We worried [because] especially when you have a print magazine, we always hear from people, "Oh why don't you do a Web site because it's so much cheaper?" But we suspected people like the magazine because it is a magazine. One of the things that came through with this fundraising appeal is that people do want the magazine as a tangible product. Getting that outpouring of support made me realize that whatever struggles we have, the magazine is still important to people.
Not all people, though: Tracie, a blogger at the Gawker Media site Jezebel, came out against Bitch's fundraising pretty harshly. She wrote, "For a publication that is so concerned about the way women act and are portrayed in the media, I'm afraid its publishers are reinforcing the negative stereotype that women are shit when it comes to business." Did you expect criticism from feminist-minded blogs like that?
No, not at all, especially not from Jezebel. I don't think Jezebel has written extensively aboutBitchin the past, but I remember they did a similar piece about Ms., which was basically like, "Does anyone still care about Ms?" And it was interesting because they got the same kind of reaction that they did about Bitch -- Ms.may not be the best magazine in the world and you may not like it, but it's really important and it paves the way for stuff like Jezebel.
I don't think Bitch paved the way for Jezebel -- I think Ms. paved the way for a lot more women-specific media than Bitch has. But that attitude of pooh-poohing the gains of feminism -- "I have an umbrella so therefore it's not raining" -- that's the kind of short-sighted, individualist attitude that many people think has hurt the legacy of feminism. Certainly Bitch isn't everyone's cup of tea and feminism isn't everyone's cup of tea and a lot of people who don't consider themselves feminists balk at Bitch .
People who think of themselves as de facto feminists because it just exists in their lives, those people too often don't see a need for a magazine like Bitch or a magazine like Ms., because they think, "Wow, feminism is something that happened, it's over, young women benefit from it, so what's the bit whoop?" I can understand that reasoning, but I [don't] really buy it.
I should note, too, that the response to Tracie's post [on Jezebel] from commenters was very, very supportive of Bitch, with commenters really coming to Bitch's defense and pointing out that Tracie's post came off as petty and mean-spirited.
So is Bitch on steadier ground now? Or will you have to ask for more funding?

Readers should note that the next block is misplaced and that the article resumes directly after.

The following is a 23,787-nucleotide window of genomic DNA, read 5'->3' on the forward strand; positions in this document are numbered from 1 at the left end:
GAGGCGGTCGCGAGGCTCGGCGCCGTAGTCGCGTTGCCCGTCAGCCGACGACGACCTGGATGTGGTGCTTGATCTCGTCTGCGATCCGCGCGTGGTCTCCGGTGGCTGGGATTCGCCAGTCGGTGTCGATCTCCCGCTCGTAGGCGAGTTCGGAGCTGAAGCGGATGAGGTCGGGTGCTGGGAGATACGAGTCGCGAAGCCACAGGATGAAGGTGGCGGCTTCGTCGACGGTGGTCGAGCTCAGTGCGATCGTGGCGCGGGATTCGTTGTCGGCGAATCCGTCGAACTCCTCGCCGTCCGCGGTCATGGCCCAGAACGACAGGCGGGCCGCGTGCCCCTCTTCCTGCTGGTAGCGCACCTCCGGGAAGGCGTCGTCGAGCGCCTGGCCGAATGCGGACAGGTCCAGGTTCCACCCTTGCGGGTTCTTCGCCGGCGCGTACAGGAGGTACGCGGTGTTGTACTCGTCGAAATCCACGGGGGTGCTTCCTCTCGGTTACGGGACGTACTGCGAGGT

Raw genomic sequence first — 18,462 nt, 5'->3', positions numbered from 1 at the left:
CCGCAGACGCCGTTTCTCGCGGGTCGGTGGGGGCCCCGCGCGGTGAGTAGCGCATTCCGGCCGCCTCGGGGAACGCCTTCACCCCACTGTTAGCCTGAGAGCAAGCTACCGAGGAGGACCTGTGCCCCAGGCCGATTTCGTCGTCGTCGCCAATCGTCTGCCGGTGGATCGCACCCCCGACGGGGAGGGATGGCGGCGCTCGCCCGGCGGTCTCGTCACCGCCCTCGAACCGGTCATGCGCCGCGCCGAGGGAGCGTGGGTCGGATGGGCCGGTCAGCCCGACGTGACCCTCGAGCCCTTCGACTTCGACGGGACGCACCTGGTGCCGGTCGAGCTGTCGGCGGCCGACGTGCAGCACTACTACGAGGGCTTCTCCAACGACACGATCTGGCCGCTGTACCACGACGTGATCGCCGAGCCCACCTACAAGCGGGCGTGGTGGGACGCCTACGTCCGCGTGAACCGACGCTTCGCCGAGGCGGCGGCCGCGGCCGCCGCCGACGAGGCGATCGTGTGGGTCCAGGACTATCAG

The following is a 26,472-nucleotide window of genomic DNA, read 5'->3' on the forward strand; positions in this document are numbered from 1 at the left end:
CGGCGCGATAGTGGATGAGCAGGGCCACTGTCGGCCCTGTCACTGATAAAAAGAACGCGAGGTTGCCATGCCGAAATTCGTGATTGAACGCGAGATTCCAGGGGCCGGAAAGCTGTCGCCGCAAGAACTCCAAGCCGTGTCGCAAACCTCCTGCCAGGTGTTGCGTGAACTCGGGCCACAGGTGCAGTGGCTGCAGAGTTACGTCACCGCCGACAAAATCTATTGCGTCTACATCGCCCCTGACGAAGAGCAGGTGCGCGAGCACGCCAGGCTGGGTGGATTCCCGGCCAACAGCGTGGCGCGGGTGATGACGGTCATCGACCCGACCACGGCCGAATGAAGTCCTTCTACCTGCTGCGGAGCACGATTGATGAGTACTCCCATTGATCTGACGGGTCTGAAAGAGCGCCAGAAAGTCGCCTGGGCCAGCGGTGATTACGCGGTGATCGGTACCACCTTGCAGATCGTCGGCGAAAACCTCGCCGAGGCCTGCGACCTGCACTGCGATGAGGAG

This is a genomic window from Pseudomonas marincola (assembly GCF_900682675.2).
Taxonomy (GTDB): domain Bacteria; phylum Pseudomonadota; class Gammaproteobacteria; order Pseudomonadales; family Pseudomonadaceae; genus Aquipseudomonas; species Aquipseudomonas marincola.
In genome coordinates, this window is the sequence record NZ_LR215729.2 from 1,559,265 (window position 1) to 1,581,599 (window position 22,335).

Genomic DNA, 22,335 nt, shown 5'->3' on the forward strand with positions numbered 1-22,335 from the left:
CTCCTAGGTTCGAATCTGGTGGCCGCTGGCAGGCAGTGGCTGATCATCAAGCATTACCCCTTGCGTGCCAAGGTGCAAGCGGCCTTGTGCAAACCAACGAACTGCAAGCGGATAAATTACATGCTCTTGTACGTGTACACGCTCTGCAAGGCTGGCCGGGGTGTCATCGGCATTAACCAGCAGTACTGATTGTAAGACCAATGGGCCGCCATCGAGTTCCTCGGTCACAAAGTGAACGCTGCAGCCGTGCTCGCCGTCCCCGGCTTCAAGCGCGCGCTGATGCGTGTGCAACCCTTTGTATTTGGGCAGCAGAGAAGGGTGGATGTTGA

The thing this made us all realize is we need to figure out ways of fundraising that don't necessarily involve doing these kind of "disaster" appeals. Obviously, this particular incidence of fundraising has put us on steady ground. We far outpaced what we expected to get -- we raised, so far, almost $70,000, which is really amazing. I think sometimes it's necessary to be that alarmist because the fundraising we normally do doesn't sound that alarm, it doesn't hit a high tenor of need -- it's just "hey, we're a nonprofit, you should really support us."
What we're trying to do going forward is look at ways in which the magazine and the organization can grow without necessarily depending on newsstand sales, because newsstand sales across the board are taking a hit right now, and progressive magazines are feeling it most. Whether that means becoming subscriber-only, or coming out less often, or changing the size of the magazine -- these are all on the table. It's all geared towards making sure the magazine can exist.
Do you think the influence of pop culture waned a bit during this long election season?
No, but I would say what's different now is that politics is in the realm of pop culture more than it's ever been. Pop culture used to be considered low culture and to a lot of educated, cultured people, it wasn't considered worthy of discussion in the same breath as a presidential election. But now the boundaries have become completely eradicated -- you won't have a presidential election going forward where the candidates don't appear on The Daily Show or The Today Show or Jay Leno or in a story in US Weekly.
Also, it's much more likely that young women and young men are talking about presidential candidates in a more savvy way than eight years ago. But when you think about it, that increased visibility is due to popular culture, rather than young people reading The Nation or The Economist. They're not necessarily getting their information from different places -- it's that the information itself is sort of changing.